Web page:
Era further added that living law or tribal laws among the people are highly dynamic and flexible, which means that their spirit will die when placed within the rigid confines of the RKUHP. The formulation of living law is listed in RKUHP Article 2 Paragraphs 1 and 2. Article 2 Paragraph 1 stipulates, “The provisions as meant in Article 1 Paragraph (1) are without prejudice to the living laws in society, which determine that a person should be punished even though his/her action is not regulated in this Law.” Article 2 Paragraph 2 said, “The living laws of society as meant in Paragraph (1) apply to the locale where such laws live, and as long and to the extent that it is in accordance with the values inherent in Pancasila, Constitution of 1945, human rights, and the general principles of law acknow­ledged by civilized nations.”

Meanwhile, Indigenous Peoples Alliance of the Archipelago (Aliansi Masyarakat Adat Nusantara – “AMAN”) activist Tommy Indyan stated that the State acknowledges the existence of tribal commu­nities and tribal laws. This is shown among others in the Constitution of 1945, Village Law, and a number of Ministerial Regulations. However, such legal acknowledgments frequently overlap with each other. “For example, if there is a dispute or crime or anything regarding land that ended up causing a crime. The judge may ask, “What proof do you have that you own the land?” The judge is asking for a land certificate. But if it’s an unwritten or tribal law, naturally there would be no certificate. They would only have tribal records. We only need to make sure that the records still exist,” Tommy said.

Tommy suggested that the Government and DPR create laws concerning the acknowledgment and protection of tribal community as a single integrated entity, as well as resolve all overlaps. These laws should include tribal communities, tribal regions, tribal forests, tribal lands and tribal laws.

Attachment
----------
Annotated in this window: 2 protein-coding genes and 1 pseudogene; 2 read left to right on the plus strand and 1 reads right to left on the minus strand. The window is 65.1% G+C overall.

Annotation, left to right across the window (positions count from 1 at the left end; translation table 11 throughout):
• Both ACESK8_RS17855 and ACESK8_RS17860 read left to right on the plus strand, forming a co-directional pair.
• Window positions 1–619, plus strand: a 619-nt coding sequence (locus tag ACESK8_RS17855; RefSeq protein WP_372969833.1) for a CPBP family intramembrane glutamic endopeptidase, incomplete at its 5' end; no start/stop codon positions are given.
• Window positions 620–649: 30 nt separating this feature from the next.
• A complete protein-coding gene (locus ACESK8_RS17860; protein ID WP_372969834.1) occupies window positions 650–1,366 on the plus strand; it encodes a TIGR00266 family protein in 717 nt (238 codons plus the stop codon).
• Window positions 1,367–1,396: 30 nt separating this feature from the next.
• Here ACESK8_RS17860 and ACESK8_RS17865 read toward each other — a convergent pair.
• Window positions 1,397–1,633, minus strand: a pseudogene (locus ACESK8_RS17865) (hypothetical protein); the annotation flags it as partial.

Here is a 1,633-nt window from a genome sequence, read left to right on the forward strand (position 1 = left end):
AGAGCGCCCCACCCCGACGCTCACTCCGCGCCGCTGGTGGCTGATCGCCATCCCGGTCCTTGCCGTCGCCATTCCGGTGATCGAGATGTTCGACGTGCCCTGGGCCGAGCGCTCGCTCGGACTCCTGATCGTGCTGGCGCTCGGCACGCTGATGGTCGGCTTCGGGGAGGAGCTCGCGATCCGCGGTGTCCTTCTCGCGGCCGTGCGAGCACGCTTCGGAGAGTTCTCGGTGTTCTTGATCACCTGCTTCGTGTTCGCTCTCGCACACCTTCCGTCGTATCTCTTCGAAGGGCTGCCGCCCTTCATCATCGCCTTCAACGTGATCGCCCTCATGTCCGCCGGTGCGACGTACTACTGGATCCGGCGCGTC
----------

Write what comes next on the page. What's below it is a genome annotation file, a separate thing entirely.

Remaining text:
The Professor of Legal Anthropology of University of Indonesia’s Faculty of Law, Sulistyowati Irianto, added that the inclusion of living or tribal law into State laws can be viewed as the legalization of identity politicizing, for example in case of regional regulations that discriminate against women. Such discriminatory laws are also found in the RKUHP, i.e. in the expansion of laws against adultery. “Women and the poor are among tribal citizens who frequently suffer from identity politicizing due to their gender, sexuality, faith, race, or ethnicity. Indonesia contains a whole slew of such cases,” she said.

In response to these objections, DPR RI RKUHP Task Force Member Arsul Sani stated that they will not erase living law from the RKUHP. He stated that the rulings are there as a mark of respect to existing living laws or tribal laws in Indonesia. “We live in a country with multiple legal systems. We have the Western legal system that we have inherited from our Dutch occupiers, we have the Islamic legal system, and we also have an unwritten system of tribal laws. The living law yang in the Criminal Code is meant to express our respect of tribal laws that actually exist in our country,” Arsul Sani said.

He further noted that there are at least two optional forms of living law that are still being discussed by the DPR and Government, i.e. Regional Regulation and Compilation Tribal Laws that will apply in each individual region. He finally stated that the inclusion of living law is not something to be afraid of, and it would not criminalize tribal communities as feared by a number of NGOs and academicians. (Dan)